Walk Around Burniston
Distance: 1 mile (1.6km)
This is not so much a walk as an amble. Burniston Bay has a rocky
shore backed by gravel and boulder beaches and low cliffs. It is an
excellent area to search for shore life or to look for attractive
Check locally to ensure you choose a day when the tide is out
and do not venture beyond the headlands at either end of the
Start Finish: Crook Ness, Burniston (GR 026935)
OS Map: Explorer OL 27
Bus Services: Regular service between Scarborough
and Cloughton or Whitby. Alight at the Three Jolly Sailors and walk
down Rocks Lane.
Car Parking: Small informal car park at the end of
Refreshments: Two public houses in Burniston
Visit: The Sea Life Centre, Scarborough
Runswick Bay. Robin Hoods Bay. Scalby Mills, Scarborough.
From the small car park A at the end of Rocks Lane a good path
leads down to a rocky shore. This is Crook Ness in Burniston Bay.
To the north is Long Nab, B to the south, Cromer Point.C
The rocky shore is very rugged and some of the rocks may be
slippery, so take care. Formed in an ancient river delta over 170
million years ago these sandstones have since worn away to create
crevices and gullies which are a haven for wildlife.
The tide takes about six hours to fall from high water to low
water and the same time to return. Each day the time of high water
will move forward about 40 minutes and the height it reaches will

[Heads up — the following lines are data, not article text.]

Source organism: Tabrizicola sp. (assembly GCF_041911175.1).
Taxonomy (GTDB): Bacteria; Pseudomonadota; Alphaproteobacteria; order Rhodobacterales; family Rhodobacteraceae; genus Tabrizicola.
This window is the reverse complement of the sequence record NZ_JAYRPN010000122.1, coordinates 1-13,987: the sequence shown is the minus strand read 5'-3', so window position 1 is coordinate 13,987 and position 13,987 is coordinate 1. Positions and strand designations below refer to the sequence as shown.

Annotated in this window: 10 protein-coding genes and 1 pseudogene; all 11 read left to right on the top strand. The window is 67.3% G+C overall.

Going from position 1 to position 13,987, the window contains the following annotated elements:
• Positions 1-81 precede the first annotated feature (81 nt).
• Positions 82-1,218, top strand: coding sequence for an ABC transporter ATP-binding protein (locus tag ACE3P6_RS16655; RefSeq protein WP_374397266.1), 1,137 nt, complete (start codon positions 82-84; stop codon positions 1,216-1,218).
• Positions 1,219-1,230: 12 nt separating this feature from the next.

When exploring the shore, keep a sharp look out for which way
the tide is running and don’t get cut off on some higher area of
rock. The plants of the shore, seaweeds, are nearly all very
flexible and are anchored to the rocks to prevent them being washed
or broken off at high water. To reduce drying out when exposed to
the air while the tide is out, they produce a mucus which makes the
seaweeds slippery. There are many different types of seaweed which
are broadly grouped into three categories by colour. Generally
speaking the green weeds grow near the upper shore, the browns on
the middle and lower shore and the red weeds are only found in the
There are hundreds of species of animal living on a rocky shore
and literally millions of individuals. To protect themselves when
the tide is out many hide away in nooks and crannies or deeper
pools. Others, such as limpets clamp themselves firmly to the rock
while barnacles close the top of their shells so tight they appear
to be a solid shell.
Life is harsh on a rocky shore. Creatures have to be able to
withstand the pounding of the waves and the drying effects of the
sun, those in rock pools have to be able to cope with rising
temperatures and increasing salinity, nearly all species are
potential food for another. It’s a hard life don’t make it
harder by collecting creatures from the shore.
For further assistance please contact the Scarborough Tourism
Bureau on 01723 383636.